Home News Thursday News, May 12

Thursday News, May 12

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SEVERE WEATHER

Another wave of severe thunderstorms are moving into northwest Iowa.

Severe Thunderstorm Warnings have been issued for Ida, Woodbury, Plymouth, Sioux, and adjacent counties in South Dakota, until 8 p.m.  70 miles per hour winds and ping pong ball-sized hail are possible with these storms.

Storm reports from the area late this afternoon and evening include:

The National Weather Service says Severe Thunderstorm wind gusts estimated at 70 m.p.h. were at Elk Point, S.D.,West of Jefferson, S.D., a 69 m.p.h. wind at the Sheldon airport; and an estimated 80 m.p.h. wind south of Little Rock, Iowa.

Damage reports from the storms included multiple semi-trucks flipped between Elk Point and Jefferson; Large branches and power lines down northwest of Sioux City; Trees uprooted or snapped, and a roof blown off near Little Rock; and several homes and outbuildings completely destroyed southwest of Rock Valley.

Sioux County Emergency Management Director Nate Huizenga says power lines and trees were blown down in scattered areas of the county, mainly from Hawarden to Rock Valley, and west of Orange City. Straight line winds were the most likely cause of the damage.

Around 5:15 p.m., sirens sounded in Orange City and Alton, due to the damaging winds reported west of those communities..

 

SUMMERLIKE WEATHER

Spring is turning to summer in a hurry.
Record-breaking heat, and high humidities are expected today across the KLEM listening area. Heat Indexes this afternoon into early evening are expected in the mid to upper 90s from Storm Lake to Yankton, and from Sioux City to Sioux Falls.
Remember to take safety precautions in this weather…drink plenty of fluids, and avoid alcohol…wear sunscreen and take frequent breaks if working outdoors…and check on family and pets.
There will be an enhanced risk of severe weather late this afternoon and evening across all of northwest Iowa, southeast South Dakota and northeast Nebraska.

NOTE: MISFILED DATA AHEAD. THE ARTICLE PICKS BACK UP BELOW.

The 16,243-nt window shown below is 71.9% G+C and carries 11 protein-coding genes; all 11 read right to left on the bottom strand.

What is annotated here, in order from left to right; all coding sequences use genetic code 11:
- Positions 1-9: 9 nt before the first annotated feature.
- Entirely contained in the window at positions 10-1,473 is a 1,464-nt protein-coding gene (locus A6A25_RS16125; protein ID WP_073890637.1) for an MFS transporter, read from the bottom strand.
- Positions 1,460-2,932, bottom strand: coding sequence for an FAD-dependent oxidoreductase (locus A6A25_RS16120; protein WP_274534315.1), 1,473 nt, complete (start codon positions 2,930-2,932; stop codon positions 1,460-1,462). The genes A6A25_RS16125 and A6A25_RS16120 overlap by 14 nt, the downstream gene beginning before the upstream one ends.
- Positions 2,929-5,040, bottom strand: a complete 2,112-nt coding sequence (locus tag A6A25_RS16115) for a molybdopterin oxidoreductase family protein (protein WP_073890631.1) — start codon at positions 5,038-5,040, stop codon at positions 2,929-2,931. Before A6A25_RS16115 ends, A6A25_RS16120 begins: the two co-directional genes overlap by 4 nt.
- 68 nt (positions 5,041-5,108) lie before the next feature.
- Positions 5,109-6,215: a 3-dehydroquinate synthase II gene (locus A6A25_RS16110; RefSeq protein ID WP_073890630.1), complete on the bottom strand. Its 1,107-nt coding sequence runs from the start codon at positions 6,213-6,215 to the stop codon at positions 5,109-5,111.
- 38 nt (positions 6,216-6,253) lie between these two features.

The National Weather Service says scattered thunderstorms are expected to develop west of I-29 in the late afternoon. Storms should evolve into a squall line which will move quickly east toward I-29, and into northwest Iowa and southwest Minnesota in the early evening.
Damaging wind gusts to 75 mph will be the primary threat, while hail up to ping pong ball size and perhaps a tornado are also possible. The strongest storms should move east of out of southwest Minnesota and northwest Iowa by 11pm or midnight.

Wednesday, high temperatures around the area were in the lower 90s.  Le Mars, Maurice, Cherokee and Storm Lake reached 91 degrees.  It was 92 in Sioux City.  The stronger storms yesterday in northwest Iowa caused several power outages in Sioux County, mainly in Rock Valley, where some 2000 MidAmerican Energy customers were affected.  Outages also hit Alton, and rural areas around Orange City and Sioux Center.  Most had power restored within an hour.

BABY FORMULA SHORTAGE

An Iowa Congressman co-authored legislation which would relieve a shortage of baby formula in the US.
U.S. Representative Randy Feenstra and Oklahoma Congresswoman Stephanie Bice introduced the Formula Act. This bill would direct the Food and Drug Administration to establish clear standards to regulate domestically produced infant formula.

This bill comes in response to the scarcity of formula at supermarkets, caused by the shutdown of Abbott Laboratories. The company halted production over concerns that their product was infected with bacteria. Abbott manufactures 15% of the nation’s infant formula. The shortages are made worse because the US does not import foreign infant formula. The FDA does not have safety standards in place.

 

DOMINO MASTERS

Two brothers from Sioux Center have been declared Domino Masters, in a broadcast aired on Fox TV last night.  Derek and Alex Koops, and their friend Lyle Broughton from Massachusetts, made up Team Dominerds in this competion.

Derek said the pressure on their team grew with each level of competition.

They had to keep coming up with spectacular domino displays